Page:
H.o.p. as a Plague Doctor (2 views)

The Plague Doctor - H.o.p. Halloween 2011
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The Plague Doctor - H.o.p. Halloween 2011
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H.o.p. being now thirteen, we have passed the time of “The Child Experiments” series. But he still likes to costume.

H.o.p. has been planning for months to go as a plague doctor. Rather than making a plague doctor mask, he went with a Venetian raven mask but it worked well. I was surprised how many little kids were entranced by his costume, and adults as well. Kids stopped and stared at him. Adults exclaimed over his costume and filled his bucket with candy.

One elderly couple gave out plastic sealed bags of homemade popcorn and some kind of homemade cookie and I didn’t know whether that was kind of delusional, old-fashioned sweet or evil of them, considering that giving out homemade treats and popcorn went out in the 1960s, so being the age of H.o.p.’s grandparents didn’t excuse them. I can say that their front lawn was littered with those bags of popcorn. But not because of us, because we’re polite and H.o.p. is exceedingly polite.

Halloween has always been about the social aspect for H.o.p., going door to door and giving his little Halloween performance, hoping to engage people. As ever, he tipped his hat as he left, with a bow, wishing all a Happy Halloween. He loves it all for that, not the candy, and was saying to me that he was hoping, as he is thirteen, that this would not be the last year for him to trick-or-treat.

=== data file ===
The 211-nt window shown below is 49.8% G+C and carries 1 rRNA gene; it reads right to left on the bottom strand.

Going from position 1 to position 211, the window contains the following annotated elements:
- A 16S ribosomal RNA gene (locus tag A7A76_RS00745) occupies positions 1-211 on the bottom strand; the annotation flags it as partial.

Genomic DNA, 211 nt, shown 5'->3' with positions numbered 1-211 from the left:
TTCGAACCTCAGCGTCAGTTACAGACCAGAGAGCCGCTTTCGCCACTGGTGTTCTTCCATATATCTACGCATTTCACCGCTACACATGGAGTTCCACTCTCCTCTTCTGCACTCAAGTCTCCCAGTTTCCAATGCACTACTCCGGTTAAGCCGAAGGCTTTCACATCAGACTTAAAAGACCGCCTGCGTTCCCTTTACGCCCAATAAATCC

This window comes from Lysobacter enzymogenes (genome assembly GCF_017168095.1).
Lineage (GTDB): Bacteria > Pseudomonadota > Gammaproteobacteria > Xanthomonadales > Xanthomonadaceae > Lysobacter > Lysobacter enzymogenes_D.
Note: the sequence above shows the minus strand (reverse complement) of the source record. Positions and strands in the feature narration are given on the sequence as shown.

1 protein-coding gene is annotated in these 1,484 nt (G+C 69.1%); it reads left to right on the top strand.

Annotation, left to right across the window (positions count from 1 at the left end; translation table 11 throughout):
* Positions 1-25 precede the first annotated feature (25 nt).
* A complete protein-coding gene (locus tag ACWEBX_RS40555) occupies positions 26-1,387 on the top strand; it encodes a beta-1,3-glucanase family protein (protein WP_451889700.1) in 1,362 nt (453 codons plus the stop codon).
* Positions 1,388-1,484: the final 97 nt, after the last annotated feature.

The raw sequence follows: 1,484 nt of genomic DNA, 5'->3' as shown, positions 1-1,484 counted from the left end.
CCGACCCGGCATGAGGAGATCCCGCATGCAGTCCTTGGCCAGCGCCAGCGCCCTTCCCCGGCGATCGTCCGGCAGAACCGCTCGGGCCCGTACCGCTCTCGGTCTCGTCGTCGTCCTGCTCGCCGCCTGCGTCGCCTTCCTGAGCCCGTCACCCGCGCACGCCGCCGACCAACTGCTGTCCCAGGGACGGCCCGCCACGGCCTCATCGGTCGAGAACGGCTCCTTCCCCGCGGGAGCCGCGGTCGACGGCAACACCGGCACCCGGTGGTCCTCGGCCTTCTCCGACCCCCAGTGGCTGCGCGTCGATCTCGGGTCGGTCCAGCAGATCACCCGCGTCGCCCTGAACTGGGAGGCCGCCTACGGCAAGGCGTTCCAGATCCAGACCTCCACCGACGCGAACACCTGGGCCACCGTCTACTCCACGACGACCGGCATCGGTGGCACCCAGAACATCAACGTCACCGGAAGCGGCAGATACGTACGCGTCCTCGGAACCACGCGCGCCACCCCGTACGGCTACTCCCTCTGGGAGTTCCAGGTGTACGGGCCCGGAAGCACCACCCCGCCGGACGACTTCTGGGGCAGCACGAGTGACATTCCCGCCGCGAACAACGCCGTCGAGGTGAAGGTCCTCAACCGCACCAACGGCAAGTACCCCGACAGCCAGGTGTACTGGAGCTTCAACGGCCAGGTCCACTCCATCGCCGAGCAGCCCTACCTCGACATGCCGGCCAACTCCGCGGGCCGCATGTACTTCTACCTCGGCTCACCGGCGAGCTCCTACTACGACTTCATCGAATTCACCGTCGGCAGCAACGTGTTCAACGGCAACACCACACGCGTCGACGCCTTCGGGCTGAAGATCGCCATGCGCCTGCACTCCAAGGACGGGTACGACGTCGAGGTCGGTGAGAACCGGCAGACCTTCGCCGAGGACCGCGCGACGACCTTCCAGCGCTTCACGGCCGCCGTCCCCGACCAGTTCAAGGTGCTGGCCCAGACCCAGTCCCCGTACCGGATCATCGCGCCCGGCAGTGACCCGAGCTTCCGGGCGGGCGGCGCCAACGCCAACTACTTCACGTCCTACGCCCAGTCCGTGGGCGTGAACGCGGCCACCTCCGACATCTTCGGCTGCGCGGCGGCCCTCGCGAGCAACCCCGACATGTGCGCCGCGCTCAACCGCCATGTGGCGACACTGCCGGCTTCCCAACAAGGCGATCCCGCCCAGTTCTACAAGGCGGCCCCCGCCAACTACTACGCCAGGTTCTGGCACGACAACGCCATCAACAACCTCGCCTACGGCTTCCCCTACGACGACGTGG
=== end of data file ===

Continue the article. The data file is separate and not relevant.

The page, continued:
And he likes the performance aspect of the people decorating their houses for display as well, and where we go most of the people sit out on their porches (it’s an intimate urban neighborhood) with the candy to meet and greet and often are wearing costumes themselves.

Afterward, we joined up with his cousins to go out to eat Chinese and that was a treat as well. The restaurant was pretty much empty. We’re a large group and were able to be expansive. And the food was good. And the kids were exhausted. The adults as well. Two of H.o.p’s cousins, who are adopted, were recently to China on a two week trip hosted by the Chinese government, which took them across the country to a number of different sites, including their orphanage (which they’ve visited before and to which they’re pleased to return and reconnect with the people who cared for them when they were little). They pointed out paintings on the walls of the restaurant representing places they had been.

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Juli Kearns

Juli Kearns is the author of Thunderbird and the Ball of Twine and Unending Wonders of a Subatomic World (or) In Search of the Great Penguin. She is also an artist/photographer, and the person behind the web alter of "Idyllopus Press".

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